Rare Inherited Conditions
Turcot syndrome, Peutz-Jeghers syndrome, and MUTYH-associated polyposis can also increase your risk.
Type II Diabetes
People with type II or non-insulin dependent diabetes have an increased risk of developing colorectal cancer and a less favorable outlook after diagnosis.
Poor diet—not enough vegetables, fruits, and whole grains, but a lot of red and processed meat—contributes to colorectal cancer risk. So does a sedentary lifestyle, obesity (especially for men), smoking, and excessive alcohol drinking.
Signs of Colorectal Cancer
Often there are no obvious signs of colorectal cancer, but some symptoms can include:
- Change in bowel habits or frequency, such as alternating episodes of diarrhea and constipation
- Bloody bowel movements or rectal bleeding
- General abdominal discomfort
- Unexplained weight loss
- Chronic fatigue
- Unexplained anemia
Screening and Diagnosis
Nearly all cases of colorectal cancer begin with the growth of polyps, or benign growths of tissue, in the intestine. If these growths are detected and removed early, the development of colorectal cancer can be prevented. A highly sensitive test of your stool can also find abnormalities early.
The American Cancer Society recommends that you start screening when you’re 45. If you have a family history, it is recommended that you begin screening 10 years before the age at which your family member was diagnosed, even if no genetic mutation was found.
Types of Tests
There are several types of colorectal cancer screening and diagnosis tests. They can be done alone or in combination. The most commonly recommended screening test is a colonoscopy, and if that is not possible, a fecal occult blood test. You should talk to your doctor about which method is right for you.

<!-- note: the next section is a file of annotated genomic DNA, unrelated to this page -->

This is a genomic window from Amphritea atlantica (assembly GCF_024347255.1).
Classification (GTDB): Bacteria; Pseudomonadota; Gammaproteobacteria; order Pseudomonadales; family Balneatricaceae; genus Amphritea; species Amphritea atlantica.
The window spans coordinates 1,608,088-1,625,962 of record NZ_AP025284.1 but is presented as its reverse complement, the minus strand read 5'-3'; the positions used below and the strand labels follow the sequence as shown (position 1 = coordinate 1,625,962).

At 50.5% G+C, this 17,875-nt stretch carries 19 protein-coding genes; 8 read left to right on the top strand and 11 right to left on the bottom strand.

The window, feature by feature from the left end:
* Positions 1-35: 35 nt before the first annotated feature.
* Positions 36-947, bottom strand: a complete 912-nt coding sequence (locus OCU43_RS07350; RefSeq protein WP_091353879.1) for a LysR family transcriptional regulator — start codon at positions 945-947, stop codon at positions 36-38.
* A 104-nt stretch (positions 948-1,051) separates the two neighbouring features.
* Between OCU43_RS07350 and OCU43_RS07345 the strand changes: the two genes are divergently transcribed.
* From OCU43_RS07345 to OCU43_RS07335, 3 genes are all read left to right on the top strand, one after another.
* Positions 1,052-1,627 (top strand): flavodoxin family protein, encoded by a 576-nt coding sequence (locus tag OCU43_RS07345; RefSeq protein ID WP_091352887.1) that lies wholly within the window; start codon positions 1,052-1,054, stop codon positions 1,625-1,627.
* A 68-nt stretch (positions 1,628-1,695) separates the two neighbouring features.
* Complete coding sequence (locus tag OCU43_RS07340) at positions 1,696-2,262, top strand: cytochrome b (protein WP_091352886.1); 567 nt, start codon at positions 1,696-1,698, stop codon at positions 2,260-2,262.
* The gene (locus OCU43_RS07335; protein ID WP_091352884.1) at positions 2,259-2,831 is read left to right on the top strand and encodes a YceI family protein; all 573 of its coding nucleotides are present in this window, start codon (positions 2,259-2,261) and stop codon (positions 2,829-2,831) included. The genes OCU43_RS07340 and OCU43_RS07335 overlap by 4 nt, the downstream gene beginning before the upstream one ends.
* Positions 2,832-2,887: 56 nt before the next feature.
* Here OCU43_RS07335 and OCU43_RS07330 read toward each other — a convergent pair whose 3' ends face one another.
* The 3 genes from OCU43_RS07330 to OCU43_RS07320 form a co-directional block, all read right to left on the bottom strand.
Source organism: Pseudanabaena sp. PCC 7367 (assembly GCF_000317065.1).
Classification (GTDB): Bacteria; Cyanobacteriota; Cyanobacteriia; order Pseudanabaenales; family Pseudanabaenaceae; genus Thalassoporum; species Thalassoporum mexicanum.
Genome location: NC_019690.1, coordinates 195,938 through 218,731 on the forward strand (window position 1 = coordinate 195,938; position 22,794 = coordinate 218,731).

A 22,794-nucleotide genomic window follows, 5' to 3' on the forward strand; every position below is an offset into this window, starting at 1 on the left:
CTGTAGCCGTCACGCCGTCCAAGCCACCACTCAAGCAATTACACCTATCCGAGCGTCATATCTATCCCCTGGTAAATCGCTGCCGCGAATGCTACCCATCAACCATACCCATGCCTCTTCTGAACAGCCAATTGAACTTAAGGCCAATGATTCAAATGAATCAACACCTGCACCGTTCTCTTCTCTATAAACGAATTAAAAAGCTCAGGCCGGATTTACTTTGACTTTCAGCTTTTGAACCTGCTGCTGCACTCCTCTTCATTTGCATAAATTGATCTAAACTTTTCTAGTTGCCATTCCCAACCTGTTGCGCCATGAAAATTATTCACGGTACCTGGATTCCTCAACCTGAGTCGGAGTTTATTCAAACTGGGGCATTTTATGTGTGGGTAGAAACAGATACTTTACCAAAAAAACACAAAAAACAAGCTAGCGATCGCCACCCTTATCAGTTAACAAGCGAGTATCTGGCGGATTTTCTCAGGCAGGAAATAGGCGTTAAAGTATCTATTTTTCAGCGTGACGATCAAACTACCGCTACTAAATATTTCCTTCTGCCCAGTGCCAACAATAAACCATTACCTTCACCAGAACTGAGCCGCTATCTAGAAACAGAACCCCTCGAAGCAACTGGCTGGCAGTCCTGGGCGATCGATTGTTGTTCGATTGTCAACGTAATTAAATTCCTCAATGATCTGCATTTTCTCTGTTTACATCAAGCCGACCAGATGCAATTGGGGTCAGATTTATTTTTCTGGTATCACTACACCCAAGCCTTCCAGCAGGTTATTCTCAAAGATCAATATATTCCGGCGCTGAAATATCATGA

- Fecal occult blood test (FOBT) checks for hidden blood in your stool.
- Flexible sigmoidoscopy uses a flexible lighted tube to examine the inside of your rectum and lower third of your large bowel. Your doctor might remove polyps and collect tissue samples (biopsy) to take a closer look. About 65% of precancerous polyps are found here.
- Colonoscopy uses a flexible, lighted tube to look at the inside of your rectum and your entire colon, from your anus to the junction of your colon and small intestine Your doctor may remove polyps and collect tissue samples (biopsy) for closer examination.
- Double contrast barium enema uses a dye barium, followed by an injection of air and X-rays. The barium outlines the intestine on the X-ray so your doctor can see polyps and other abnormalities easier.
- CT colonography or virtual colonoscopy is a noninvasive way to visualize your colon using a CT scan. A CT scan is a series of X-rays that come together to make a 3D image. This test’s main disadvantage is that abnormalities require you to have a regular colonoscopy or sigmoidoscopy for a biopsy.
- Sigmoidoscopy allows examination of the lower third of the large bowel. About 65% of all precancerous polyps are found in this region. During colonoscopy, the entire colon is examined from the anus all the way to the junction of the small intestine and the colon.
You should speak with your doctor about the screening method that is right for you. These examinations are important not only to determine the extent of the current problem but also to look for other abnormalities, which could influence your best course of treatment.
You may also need additional tests, including:
- Blood tests
- An abdominal CT scan or MRI to determine if cancer has spread
- A transrectal ultrasound, which uses sound waves to evaluate cancer and to determine the tumor’s depth and the degree of lymph node involvement.